I had the pleasure of recently traveling across the country to my hometown to spend time with my mom and my sister. Time and distance and life responsibilities have made it difficult for us to all be in the same place at the same time without some big family event in which to partake, but this year we made the commitment to get together and just be family. No big weddings or funerals or births or giant holiday celebrations that demand our attention. Just women who love and support one another with the fire that comes only with having your history intertwined with theirs. It was wonderful to just... be.
And going back to your childhood home (or at least one of them) is always a treat. The house doesn't look the way it did when I lived there, of course, it would be silly to think that everything is the same 15 years after I went away to college, but some things don't change. The TV still sits in the same place in the living room, next to the stereo that my dad bought the same year I graduated from 8th grade. My room is no longer "my room", of course, but now serves as a den and a guest room. The dresser that my parents refurnished for me when I turned 20 is still there though. Little things that belong to me seem to find their way back to that dresser, and when I get back there, I find myself looking forward to what new memory might be waiting for me.
And the memories are everywhere, which is why coming home again for me is such a beautiful respite. It makes me wonder what little trinkets are going to evoke these same types of memories in my kids when they have grown up and return for a visit. I hope its something like my 6-year-old t-ball picture which I found on my dad's dresser, and has been prominently displayed in my parents' home since it was taken.
I remember this picture day well. I had been playing at my best friend's house and we had played both dress-up and stamps. When my dad came to pick me up for practice and pictures that day, I was thoroughly decorated with purple My Little Pony stamps up both of my arms. They were my "tattoos". It was cool. I promise.
Anyway, he took me to practice and photos, and came home. When my mom saw me, I remember her having a small fit about the stamps on my arms. Something to the effect of, "Now everyone is going to see them, to think she does this all the time!" and "They will be in her pictures forever!" (To be totally fair to my mom, this was probably said in that exasperated by laughing tone, you know the one... you're mom has one too!)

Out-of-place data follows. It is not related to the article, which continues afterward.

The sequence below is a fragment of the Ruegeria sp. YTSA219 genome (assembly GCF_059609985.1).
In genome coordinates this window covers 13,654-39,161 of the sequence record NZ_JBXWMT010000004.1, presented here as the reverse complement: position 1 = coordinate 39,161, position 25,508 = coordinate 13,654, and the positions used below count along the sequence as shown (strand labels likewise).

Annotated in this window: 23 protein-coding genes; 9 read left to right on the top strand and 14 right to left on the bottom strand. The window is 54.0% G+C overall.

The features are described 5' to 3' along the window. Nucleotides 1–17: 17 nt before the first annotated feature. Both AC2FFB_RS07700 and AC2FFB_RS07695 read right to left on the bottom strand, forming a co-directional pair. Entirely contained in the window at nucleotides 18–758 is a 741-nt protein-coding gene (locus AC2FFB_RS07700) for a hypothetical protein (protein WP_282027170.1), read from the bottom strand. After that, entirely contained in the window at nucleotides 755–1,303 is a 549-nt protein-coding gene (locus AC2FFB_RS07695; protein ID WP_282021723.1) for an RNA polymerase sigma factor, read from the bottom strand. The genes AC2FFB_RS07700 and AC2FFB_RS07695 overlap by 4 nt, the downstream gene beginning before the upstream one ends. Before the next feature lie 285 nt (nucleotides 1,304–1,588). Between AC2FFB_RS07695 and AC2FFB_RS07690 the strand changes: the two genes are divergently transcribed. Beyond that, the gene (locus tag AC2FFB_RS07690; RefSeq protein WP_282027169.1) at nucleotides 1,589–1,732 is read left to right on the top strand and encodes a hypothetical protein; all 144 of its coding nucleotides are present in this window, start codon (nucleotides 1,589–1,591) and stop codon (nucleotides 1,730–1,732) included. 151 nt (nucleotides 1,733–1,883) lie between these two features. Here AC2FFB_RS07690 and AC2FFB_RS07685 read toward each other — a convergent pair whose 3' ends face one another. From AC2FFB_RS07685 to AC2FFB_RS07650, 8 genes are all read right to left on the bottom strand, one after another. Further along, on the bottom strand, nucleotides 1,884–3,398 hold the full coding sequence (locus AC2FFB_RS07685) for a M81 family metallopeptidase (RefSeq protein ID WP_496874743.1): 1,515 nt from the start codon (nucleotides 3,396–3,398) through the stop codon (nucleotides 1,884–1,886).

And when the pictures arrived, sure enough, there I was, in a baseball hat that was too big, holding my bat with my "tattoos" shamelessly displayed for the whole world to see, right under the most natural smile you've ever encountered on a six-year-old. Its a great picture. Its great because I remember having fun at t-ball, it was a time my dad and I got to hang out together, and I'll always have those memories. I'll always remember that day playing with my friend before I went to pictures, and be grateful that after 33 years, we're still friends.
It makes me think of my mom, how laughingly frustrated she was that day, how much she really wanted a beautiful memory of her daughter, and how she thought it would be spoiled by the play and fun I'd had before. In the end, though, it was the "spoiled" part that made it the best memory. She loves that picture. I'm sure she won't remember being upset by the stamps on my arms, because Life has a way of helping you forget the hard parts, and moving toward the good in our memories. Its why our kids continue to love us when we make mistakes. Its why we are able to continue to have children even though labor can be difficult, and how we make it through as parents... Time and Nature take the good, and smooth past the bad.
Here's to hoping all of our kiddos are able to look back at their childhood homes and find unexpected good memories in the things we thought might be mistakes. And I wish you all the best of t-ball pictures!